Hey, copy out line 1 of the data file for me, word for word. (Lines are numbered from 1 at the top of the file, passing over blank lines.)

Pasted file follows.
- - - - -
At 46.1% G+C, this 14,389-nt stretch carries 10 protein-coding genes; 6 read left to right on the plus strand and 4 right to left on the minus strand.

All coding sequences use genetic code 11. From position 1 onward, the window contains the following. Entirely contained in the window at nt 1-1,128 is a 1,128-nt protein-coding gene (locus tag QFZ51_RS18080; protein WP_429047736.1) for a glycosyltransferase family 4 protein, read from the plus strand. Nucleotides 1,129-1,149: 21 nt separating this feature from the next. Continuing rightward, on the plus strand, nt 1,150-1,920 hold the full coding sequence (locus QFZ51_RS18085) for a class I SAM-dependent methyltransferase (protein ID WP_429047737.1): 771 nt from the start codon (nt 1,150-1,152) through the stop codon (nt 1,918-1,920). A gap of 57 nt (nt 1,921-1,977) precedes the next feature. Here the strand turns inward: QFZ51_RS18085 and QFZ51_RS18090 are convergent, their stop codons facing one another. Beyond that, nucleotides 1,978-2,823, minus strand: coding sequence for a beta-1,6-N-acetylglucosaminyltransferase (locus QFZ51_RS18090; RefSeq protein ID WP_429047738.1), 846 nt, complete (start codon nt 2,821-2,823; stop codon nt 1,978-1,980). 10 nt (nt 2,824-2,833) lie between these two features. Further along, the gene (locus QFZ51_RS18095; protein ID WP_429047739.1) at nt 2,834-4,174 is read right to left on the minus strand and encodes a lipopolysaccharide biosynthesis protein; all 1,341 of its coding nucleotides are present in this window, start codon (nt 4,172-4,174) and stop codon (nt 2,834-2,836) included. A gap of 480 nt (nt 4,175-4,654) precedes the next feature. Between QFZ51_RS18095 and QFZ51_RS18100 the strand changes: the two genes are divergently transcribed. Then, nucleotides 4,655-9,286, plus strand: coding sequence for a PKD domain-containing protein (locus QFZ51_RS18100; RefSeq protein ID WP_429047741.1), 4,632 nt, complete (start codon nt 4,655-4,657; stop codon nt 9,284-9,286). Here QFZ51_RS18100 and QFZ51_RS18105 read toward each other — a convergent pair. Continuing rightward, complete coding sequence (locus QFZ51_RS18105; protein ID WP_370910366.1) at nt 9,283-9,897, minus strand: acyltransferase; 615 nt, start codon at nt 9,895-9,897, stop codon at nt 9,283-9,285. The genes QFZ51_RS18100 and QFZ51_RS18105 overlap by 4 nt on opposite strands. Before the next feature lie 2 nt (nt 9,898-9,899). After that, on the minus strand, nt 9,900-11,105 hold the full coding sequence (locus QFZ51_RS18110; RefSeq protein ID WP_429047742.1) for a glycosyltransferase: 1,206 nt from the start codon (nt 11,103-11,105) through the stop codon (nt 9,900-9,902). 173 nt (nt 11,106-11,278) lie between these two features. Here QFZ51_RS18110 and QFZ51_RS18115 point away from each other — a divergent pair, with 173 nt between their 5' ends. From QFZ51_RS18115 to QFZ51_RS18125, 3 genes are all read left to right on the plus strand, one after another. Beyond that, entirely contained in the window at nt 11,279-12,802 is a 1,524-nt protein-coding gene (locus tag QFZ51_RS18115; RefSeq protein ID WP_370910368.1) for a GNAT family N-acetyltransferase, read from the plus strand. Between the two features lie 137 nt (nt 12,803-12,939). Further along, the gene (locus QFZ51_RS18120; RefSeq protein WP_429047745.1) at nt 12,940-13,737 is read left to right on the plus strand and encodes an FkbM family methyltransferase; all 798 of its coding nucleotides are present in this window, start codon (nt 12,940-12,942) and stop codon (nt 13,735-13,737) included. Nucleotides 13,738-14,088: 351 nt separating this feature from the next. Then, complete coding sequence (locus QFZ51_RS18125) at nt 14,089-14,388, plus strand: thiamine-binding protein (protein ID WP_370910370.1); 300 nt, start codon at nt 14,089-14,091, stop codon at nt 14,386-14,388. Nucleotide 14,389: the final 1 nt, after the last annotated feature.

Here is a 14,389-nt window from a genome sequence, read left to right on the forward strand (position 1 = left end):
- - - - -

At 46.1% G+C, this 14,389-nt stretch carries 10 protein-coding genes; 6 read left to right on the plus strand and 4 right to left on the minus strand.